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Tricky Symbolizations with the Notation Package (Was Subscripts, Doh!!!)

>Jason Harris wrote:
>>>(iii)  Ideally, one would be able to
>>>    Symbolize[ Subscript[x, _Integer] ]
>>>   and then be able to work with
>>>          Table[x_i, {i, 1, 4}]
>>>   where each of x_1, x_2, x_3 etc are treated as symbols.

<Code that does the above>

>Neat. Can you make this work for Greek symbols too,
>say mu_1, mu_2 etc, rather than just m_1, m_2, m_3  ?
>[  Actually, I had better not advocate such things, or
>   a lot of my code will cease to work ! heh heh      ]

Yep. Really easily.

>>Of course, this is all possible programmatically so one can
>>easily define a function to automate this.
>I think it would be valuable if you could add such features to
>the next version of Symbolize, in an easily accessible manner.
>For instance:
>      Symbolize[ Subscript[x, _Integer]
>switches the above on, for just symbol x,
>      Symbolize[ Subscript[x_, _Integer]
>might do it more generally.

O.k. here are the functions to do this.

<< Utilities`Notation`

unparsedNumericQ  @  boxes___ :=
   ReleaseHold @
     Hold[NumericQ] @
       Hold[Unevaluated] @ ToExpression[boxes, StandardForm, Hold]

       x_Symbol] := \((Symbolize[
           SubscriptBox[ToString\ @\ x,
             TagBox[RowBox[List["\<i_\>", "\<?\>", "\<unparsedNumericQ\>"]],
       x\_\(i_?IntegerQ\) := ToExpression\ @\ MakeBoxes[\ x\_i])\)\)


\!\(\[Mu]\_1 // Head\)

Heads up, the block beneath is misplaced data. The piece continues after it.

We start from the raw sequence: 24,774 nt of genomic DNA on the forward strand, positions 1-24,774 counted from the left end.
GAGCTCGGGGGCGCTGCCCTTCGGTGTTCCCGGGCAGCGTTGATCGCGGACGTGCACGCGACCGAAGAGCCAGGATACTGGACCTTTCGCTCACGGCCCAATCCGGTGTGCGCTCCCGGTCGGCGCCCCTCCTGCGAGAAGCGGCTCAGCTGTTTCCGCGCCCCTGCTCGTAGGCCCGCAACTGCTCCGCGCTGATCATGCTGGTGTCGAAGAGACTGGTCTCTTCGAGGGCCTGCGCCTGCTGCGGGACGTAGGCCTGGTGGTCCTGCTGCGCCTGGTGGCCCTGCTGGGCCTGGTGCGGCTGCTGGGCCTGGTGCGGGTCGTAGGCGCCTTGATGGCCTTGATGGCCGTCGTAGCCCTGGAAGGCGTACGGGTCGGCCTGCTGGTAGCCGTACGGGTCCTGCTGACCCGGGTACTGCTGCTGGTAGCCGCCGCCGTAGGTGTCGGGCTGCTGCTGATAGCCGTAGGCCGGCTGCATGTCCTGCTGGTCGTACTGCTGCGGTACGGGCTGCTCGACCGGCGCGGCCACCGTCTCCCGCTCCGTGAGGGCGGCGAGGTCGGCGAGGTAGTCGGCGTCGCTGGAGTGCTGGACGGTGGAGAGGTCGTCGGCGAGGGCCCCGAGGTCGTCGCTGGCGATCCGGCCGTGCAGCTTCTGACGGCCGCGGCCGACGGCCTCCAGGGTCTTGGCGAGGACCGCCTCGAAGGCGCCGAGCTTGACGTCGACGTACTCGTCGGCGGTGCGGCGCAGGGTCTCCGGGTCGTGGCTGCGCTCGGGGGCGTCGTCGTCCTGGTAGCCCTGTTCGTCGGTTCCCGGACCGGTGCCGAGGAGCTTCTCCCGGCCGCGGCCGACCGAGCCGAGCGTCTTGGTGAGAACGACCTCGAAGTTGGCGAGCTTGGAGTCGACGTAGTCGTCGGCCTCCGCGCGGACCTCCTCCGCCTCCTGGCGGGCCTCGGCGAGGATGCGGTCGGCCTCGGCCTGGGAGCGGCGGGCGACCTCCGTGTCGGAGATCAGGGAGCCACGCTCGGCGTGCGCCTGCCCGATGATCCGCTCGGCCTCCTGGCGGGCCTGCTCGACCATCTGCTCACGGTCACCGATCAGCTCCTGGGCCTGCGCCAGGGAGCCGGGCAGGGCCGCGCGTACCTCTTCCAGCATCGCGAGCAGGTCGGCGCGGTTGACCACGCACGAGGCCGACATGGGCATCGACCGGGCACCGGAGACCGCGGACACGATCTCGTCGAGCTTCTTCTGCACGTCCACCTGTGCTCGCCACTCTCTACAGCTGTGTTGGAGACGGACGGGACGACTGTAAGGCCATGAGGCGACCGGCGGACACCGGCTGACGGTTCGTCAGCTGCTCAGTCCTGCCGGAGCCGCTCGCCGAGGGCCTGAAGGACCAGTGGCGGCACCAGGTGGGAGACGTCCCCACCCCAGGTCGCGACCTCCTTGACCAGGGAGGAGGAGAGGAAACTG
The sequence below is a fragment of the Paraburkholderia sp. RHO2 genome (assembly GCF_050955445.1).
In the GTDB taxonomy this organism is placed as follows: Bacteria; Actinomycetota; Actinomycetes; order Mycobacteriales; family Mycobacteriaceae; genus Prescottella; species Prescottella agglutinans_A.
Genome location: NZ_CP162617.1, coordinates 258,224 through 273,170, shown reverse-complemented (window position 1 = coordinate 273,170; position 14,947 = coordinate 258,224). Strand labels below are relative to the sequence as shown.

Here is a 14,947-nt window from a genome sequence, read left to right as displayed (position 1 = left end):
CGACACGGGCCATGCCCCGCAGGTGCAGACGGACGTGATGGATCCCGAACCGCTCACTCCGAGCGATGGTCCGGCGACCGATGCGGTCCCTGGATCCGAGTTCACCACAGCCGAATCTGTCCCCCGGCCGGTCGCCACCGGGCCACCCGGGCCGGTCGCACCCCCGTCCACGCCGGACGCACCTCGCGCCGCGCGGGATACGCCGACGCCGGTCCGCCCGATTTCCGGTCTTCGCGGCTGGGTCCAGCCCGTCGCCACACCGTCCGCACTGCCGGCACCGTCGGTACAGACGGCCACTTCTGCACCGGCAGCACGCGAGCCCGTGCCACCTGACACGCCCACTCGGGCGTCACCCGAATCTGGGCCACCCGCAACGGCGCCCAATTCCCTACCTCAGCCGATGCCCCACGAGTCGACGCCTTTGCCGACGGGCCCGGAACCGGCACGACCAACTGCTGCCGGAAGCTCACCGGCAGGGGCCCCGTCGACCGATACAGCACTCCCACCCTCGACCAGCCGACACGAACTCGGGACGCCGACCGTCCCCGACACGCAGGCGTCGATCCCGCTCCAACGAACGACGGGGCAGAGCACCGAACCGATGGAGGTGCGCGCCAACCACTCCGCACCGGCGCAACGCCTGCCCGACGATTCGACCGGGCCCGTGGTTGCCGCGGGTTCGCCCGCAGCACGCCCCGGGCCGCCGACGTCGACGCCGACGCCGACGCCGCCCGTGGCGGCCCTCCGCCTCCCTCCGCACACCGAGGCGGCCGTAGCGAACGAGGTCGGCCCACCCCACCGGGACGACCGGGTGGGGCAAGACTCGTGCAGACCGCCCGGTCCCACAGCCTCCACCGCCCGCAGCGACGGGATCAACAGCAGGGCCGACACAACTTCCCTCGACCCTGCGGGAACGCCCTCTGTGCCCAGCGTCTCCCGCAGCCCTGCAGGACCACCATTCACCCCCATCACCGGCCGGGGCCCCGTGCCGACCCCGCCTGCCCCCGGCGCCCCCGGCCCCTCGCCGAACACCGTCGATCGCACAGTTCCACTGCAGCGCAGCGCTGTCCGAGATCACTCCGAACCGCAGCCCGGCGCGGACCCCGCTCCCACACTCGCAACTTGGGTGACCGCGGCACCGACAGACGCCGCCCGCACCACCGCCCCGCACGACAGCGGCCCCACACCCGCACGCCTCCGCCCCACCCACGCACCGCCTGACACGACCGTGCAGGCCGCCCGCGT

\!\(\[Mu]\_t // Head\)


Although easy, instead of parsing 'anything sub integer' to a symbol, 
it would probably be better to parse 'symbol sub integer' to a 
symbol. Thus \!\(TraditionalForm\`\((1 + a)\)\_3\) would not be 
parsed to a symbol but \!\(TraditionalForm\`\[Mu]\_3\) would. This is 
easily achieved by the following.

\!\(\(symbolizeAllSymbolsBySubscriptedInteger[] := \((Symbolize[
               TagBox[RowBox\ @\ {"\<_\>", "\<?\>", "\<unparsedSymbolQ\>"},
               TagBox[RowBox\ @\ {"\<i_\>", "\<?\>", "\<unparsedNumericQ\>"},
                 NotationPatternTag]]]]; \((symb_?SymbolQ)\)\_\(i_?IntegerQ\) :=
           ToExpression\ @\ MakeBoxes[\ symb\_i])\);\)\[IndentingNewLine]
   \(unparsedSymbolQ\ \ @\ \ boxes___\  := \ \[IndentingNewLine]ReleaseHold\ @\
\ \(Hold[SymbolQ]\ @\ \(Hold[Unevaluated]\ @\
             ToExpression[boxes, StandardForm, Hold]\)\);\)\[IndentingNewLine]
   \(SymbolQ\ @\ _Symbol = True;\)\[IndentingNewLine]
   \(SymbolQ\ @\ ___\  = \ False;\)\)



 From In[12]:=

\!\(a\_4 = 5\)



 From In[14]:=

\!\(Table[y\_j, {j, 1, 5}]\)

\!\({y\_1, y\_2, y\_3, y\_4, y\_5}\)

Head /@ %

{Symbol, Symbol, Symbol, Symbol, Symbol}

Setting up the really simple form like you ask is problematic for a 
couple of reasons. The following is an extremely brief and fairly 
technical explanation of why this is very hard, and in all likelihood 
won't be done.

It is easy enough to do what you originally asked. However, 
generalizations of it would be very difficult. It would be 
exceedingly tricky to try to second guess what the user wants. The 
space here does not really allow me to go into the intricacies of why 
the design was chosen as it was. (Read the documentation for more 
details). The real problem is the distinction between parsing and